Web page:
Arteriovenous Fistulas Treatment & Management

Updated: Nov 10, 2017
  • Author: Sateesh C Babu, MD; Chief Editor: Vincent Lopez Rowe, MD  more...
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Treatment

Medical Care

Most vascular tumors can be observed through their typical phases of development until they involute. Children should be evaluated for the extent of the tumors and involvement of vital structures. Lesions in endangering locations are best treated with corticosteroids (injected intralesionally or administered systemically), interferon alfa, laser ablation, and embolization therapy. [15, 16]

Most arteriovenous malformations (AVMs) can be medically managed and controlled; only a few demonstrate progressive growth and warrant surgical intervention. Most of the symptoms of AVMs (pain, heaviness, swelling) are due to venous hypertension. The cornerstone approach in managing lower-extremity symptoms is elastic support hose. An elastic support stocking that provides 30-40 mm Hg of compression is usually sufficient to relieve leg symptoms.

Alcohol sclerotherapy may shrink the size of the AVM, but this treatment also places the patient at risk for peripheral nerve injury. The treatment of large AVMs with alcohol must be performed by an experienced interventional radiologist, and these risks must be explained to patients when they consent to undergo therapy.

Various newer treatments (eg, photodynamic therapy, antiangiogenic therapy, and new methods of sclerotherapy) are available that may offer options worth considering. [17]

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Surgical Care

Indications for surgical intervention of vascular malformations include the following:

  • Hemorrhage
  • Painful ischemia
  • Congestive heart failure
  • Nonhealing ulcers
  • Functional impairment
  • Limb-length inequality

Transcatheter embolization of vascular malformations became an extremely valuable option in the treatment of these frequently complex and deeply seeded anomalies. [18] This modality can be effectively applied alone, prior to, or in combination with surgical resection when the vascularity of the malformation must be reduced.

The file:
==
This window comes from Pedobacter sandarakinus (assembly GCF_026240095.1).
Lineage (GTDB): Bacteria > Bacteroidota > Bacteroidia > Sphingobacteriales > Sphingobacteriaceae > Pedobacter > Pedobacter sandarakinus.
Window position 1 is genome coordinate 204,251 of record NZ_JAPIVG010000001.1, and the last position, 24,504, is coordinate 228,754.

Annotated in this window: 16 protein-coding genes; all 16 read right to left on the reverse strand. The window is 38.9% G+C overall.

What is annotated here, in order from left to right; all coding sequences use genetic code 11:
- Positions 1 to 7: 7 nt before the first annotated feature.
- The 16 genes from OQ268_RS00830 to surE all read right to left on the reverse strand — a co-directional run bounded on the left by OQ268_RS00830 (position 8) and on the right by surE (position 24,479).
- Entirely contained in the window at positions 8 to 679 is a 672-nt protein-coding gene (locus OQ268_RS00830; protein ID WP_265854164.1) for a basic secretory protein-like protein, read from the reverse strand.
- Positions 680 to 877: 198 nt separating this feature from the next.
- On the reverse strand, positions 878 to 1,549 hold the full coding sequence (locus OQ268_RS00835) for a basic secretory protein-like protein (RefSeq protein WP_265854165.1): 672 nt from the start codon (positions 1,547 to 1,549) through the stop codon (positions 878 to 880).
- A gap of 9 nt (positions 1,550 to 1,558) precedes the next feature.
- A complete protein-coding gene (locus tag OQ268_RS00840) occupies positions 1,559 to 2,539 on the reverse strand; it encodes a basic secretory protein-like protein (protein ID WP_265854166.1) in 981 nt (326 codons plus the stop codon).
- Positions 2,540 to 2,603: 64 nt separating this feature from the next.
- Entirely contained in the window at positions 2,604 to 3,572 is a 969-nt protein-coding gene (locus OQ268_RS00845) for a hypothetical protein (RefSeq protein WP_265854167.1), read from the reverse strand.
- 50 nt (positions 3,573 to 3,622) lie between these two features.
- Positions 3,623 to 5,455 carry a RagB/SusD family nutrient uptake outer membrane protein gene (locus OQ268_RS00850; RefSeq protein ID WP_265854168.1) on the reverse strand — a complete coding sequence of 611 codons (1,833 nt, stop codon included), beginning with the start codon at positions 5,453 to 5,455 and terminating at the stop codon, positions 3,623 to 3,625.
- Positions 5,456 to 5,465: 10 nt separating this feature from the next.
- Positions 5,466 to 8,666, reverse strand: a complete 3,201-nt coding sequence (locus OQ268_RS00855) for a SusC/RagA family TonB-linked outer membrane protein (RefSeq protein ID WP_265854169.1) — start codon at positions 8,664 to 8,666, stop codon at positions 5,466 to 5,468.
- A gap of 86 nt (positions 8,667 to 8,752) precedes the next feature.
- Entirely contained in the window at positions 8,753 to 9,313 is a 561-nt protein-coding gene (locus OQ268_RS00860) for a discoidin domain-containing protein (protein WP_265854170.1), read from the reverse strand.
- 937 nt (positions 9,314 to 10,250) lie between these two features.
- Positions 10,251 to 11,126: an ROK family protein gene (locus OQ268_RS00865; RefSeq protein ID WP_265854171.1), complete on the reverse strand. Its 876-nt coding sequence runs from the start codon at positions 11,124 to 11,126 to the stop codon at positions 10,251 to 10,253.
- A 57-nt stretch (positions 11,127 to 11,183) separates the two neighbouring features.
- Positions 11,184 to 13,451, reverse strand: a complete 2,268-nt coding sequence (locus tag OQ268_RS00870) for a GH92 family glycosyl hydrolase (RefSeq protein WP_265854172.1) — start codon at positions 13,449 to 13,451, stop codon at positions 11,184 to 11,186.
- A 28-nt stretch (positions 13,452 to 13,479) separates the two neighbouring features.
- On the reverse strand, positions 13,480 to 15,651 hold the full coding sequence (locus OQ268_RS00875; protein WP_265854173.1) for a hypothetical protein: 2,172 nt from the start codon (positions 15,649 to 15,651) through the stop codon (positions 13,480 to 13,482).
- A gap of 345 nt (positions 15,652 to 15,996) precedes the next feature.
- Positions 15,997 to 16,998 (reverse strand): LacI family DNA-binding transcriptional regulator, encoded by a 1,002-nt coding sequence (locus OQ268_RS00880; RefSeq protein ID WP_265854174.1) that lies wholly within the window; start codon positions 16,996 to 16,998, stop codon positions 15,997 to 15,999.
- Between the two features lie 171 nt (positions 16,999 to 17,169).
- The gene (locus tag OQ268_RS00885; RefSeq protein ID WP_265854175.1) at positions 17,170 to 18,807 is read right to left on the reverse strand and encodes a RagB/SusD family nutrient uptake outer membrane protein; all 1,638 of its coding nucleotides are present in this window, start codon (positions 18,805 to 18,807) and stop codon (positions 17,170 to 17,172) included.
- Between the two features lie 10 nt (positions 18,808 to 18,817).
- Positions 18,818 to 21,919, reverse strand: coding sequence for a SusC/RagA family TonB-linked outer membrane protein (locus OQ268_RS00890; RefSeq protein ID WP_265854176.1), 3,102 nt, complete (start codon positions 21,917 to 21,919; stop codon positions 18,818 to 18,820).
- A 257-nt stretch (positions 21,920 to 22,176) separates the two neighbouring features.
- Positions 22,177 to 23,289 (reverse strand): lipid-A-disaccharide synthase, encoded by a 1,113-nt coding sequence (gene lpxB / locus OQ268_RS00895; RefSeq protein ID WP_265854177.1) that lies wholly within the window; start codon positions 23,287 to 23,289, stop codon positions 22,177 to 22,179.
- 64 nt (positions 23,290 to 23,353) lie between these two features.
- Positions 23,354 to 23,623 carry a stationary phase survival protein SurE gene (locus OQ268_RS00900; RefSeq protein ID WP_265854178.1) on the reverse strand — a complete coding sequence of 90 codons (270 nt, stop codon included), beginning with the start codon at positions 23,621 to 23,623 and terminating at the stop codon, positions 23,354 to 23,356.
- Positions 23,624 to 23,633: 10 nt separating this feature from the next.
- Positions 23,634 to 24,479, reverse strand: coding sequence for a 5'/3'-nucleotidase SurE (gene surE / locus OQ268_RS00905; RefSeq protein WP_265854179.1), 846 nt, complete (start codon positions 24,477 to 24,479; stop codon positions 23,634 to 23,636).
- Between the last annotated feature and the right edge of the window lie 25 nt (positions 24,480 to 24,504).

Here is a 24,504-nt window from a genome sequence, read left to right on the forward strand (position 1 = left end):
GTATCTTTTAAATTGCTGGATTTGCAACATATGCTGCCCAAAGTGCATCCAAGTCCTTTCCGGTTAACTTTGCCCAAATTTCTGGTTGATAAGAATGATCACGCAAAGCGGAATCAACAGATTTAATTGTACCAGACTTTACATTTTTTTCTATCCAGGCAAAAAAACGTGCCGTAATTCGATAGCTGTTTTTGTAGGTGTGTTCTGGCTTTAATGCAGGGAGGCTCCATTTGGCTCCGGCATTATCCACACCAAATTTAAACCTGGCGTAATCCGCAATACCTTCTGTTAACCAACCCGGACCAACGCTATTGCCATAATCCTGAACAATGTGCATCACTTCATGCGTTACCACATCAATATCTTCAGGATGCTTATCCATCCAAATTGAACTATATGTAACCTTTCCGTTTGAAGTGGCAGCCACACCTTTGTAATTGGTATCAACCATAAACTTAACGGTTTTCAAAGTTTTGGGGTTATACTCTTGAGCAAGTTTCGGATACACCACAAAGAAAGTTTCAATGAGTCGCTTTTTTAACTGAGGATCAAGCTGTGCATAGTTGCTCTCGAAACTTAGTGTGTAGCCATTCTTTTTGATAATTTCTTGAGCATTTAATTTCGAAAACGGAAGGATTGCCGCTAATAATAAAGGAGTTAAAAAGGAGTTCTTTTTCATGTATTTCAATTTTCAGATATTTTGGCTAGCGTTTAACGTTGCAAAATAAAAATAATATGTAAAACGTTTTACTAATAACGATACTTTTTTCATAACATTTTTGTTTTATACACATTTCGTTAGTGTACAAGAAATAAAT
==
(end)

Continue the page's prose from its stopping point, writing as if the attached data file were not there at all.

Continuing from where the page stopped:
The procedure involves the percutaneous placement of a vascular catheter and the injection of coils or particulate matter into the malformation. Passage of emboli into the normal circulation occurs but usually only poses a problem if it enters the cerebral or mesenteric vasculatures. [19, 20] The procedure is especially useful in the treatment of AVMs.

The common adverse effects are pain and tenderness near the malformation and a transient fever and leukocytosis. More worrisome complications include necrosis of healthy adjacent tissue and neurologic injury. Thorough angiographic imaging and clear delineation of the vessels helps minimize most of these adverse effects. Embolization can provide a promising treatment option if it is carried out by an experienced interventional radiologist.

In the treatment of venous malformations, a number of sclerosing agents, including absolute ethanol injections, can be implemented. They can carry a risk of necrosis of adjacent tissue and should be used with caution. [21]

Most AVMs are not amenable to complete surgical excision. A lesion must be well localized for a chance at complete resection. Resectability depends on the degree of extension into adjacent structures. Patients with disease that extends into the deep fascia or contiguous structures (eg, muscle and bone) usually are not surgical candidates. Malformations that extend into the pelvis and gluteal region also are not surgically resectable. Those patients severely afflicted with malformations who are not candidates for local extirpation may be candidates for amputation and rehabilitation with a limb prosthesis.

In contrast to congenital AVMs, which are difficult to treat, almost all acquired arteriovenous fistulas (AVFs) are amenable to either surgical or interventional treatment. Occlusion of the feeding vessel with coils can be done. If the AVF is between a medium-sized or large artery and a vein, then occlusion of the artery may be hazardous. Surgical treatment is preferred. The fistulous communication is disconnected, and repair of the defect in the artery and vein is accomplished.

Some of these problems can be addressed with minimally invasive endovascular techniques. [22, 23] A covered stent graft is deployed in the artery, thus covering the site of communication between the artery and vein.

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